WASHINGTON — House members from both sides of the the aisle pushed for criminal justice reform at a hearing Tuesday.
Prisons are overcrowded with nonviolent offenders who face excessive time behind bars, said Reps. Jim Sensenbrenner, R-Wis., and Bobby Scott, D-Va., during a meeting of the Committee on Oversight and Government Reform.
Sensenbrenner and Scott touted the Safe, Accountable, Fair and Effective Justice Act, a bill they introduced last month, as evidence-based legislation that could fix key problems in U.S. sentencing.
This comes when many are pushing for criminal justice reform for nonviolent drug offenders. On Monday, President Barack Obama granted clemency to 46 prisoners, many of whom were imprisoned for nonviolent drug charges.
“Over the past three decades, America’s federal prison population has more than quadrupled. from 500,000 in 1980 to more than 2.3 million today,” Sensenbrenner said. “Prison spending has increased by 595 percent — a staggering figure that is both irresponsible and unsustainable.”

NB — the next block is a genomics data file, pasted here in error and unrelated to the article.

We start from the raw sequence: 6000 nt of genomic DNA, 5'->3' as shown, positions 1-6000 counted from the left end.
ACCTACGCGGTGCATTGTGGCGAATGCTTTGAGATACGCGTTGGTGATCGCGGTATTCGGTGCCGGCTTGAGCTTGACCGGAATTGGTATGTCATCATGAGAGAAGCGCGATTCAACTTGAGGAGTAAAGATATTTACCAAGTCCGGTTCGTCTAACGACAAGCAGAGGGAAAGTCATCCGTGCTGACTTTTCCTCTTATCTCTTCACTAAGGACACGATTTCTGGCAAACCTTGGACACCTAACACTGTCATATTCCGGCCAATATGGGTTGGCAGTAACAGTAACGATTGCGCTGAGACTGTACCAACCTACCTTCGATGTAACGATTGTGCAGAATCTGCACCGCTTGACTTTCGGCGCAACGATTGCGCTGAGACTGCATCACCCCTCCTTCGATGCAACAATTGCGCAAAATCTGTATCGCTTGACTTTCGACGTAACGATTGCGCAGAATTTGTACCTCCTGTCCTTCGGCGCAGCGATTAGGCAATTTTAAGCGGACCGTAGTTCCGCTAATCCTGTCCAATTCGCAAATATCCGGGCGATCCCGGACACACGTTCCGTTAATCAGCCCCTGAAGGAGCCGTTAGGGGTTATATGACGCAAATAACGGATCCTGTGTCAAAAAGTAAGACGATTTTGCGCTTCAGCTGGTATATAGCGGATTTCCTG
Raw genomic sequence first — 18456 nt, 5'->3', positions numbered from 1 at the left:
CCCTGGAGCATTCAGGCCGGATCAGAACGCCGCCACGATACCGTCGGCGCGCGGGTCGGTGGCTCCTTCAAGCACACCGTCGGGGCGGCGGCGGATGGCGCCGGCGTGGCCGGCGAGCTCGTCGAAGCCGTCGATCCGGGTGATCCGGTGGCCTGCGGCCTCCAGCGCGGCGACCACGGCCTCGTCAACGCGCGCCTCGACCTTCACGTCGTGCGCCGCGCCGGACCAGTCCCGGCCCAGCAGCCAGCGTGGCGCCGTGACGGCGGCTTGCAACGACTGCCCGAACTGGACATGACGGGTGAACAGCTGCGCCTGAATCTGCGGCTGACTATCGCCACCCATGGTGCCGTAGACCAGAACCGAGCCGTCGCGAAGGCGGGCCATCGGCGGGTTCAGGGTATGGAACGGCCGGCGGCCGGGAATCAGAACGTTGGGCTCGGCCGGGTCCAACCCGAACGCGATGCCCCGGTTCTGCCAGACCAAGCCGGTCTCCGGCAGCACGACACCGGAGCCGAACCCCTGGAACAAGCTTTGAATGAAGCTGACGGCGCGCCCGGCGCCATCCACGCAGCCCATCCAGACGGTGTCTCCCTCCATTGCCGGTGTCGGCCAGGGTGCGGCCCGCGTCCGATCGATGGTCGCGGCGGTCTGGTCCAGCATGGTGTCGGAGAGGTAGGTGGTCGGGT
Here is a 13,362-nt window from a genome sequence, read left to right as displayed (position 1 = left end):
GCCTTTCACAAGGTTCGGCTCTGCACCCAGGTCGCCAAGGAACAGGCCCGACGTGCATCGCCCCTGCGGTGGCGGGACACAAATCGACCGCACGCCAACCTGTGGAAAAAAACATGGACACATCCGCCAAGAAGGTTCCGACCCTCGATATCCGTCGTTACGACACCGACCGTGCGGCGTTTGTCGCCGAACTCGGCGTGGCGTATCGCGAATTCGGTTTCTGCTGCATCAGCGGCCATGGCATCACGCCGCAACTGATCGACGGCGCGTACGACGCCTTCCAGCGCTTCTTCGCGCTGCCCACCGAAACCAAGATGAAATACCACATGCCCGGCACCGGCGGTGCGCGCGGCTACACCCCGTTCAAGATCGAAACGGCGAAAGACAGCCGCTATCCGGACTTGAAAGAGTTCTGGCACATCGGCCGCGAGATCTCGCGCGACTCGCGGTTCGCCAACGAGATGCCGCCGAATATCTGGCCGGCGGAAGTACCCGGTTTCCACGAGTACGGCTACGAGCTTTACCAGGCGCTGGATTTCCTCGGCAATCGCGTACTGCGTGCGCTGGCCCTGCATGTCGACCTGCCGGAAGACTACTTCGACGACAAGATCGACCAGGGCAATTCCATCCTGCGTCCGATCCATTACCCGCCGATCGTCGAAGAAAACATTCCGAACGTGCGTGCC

Scott said the over-incarceration is counterproductive.
“It’s destroying so many families, and some studies show it generates more crime,” he said.
The bill, which currently has an equal number of Republican and Democratic sponsors, focuses on reducing punishment for drug offenders.
The SAFE Justice could reduce the number of drug offenders facing mandatory minimum sentences. It would also allow some in prison for crack cocaine possession to request reduced sentences.
The bill would also reduce a prisoner’s sentence by 10 days for every 30 days of participation in a rehabilitation program.
Sensenbrenner said the bill takes ideas from some red states that have already begun some prison reforms.
Republican Govs. Robert Bentley, R-Ala., and Jack Markell, D-Del., were praised during the hearing for taking meaningful steps to reduce prison populations and recidivism, the rate at which prisoners return to prison after being released.
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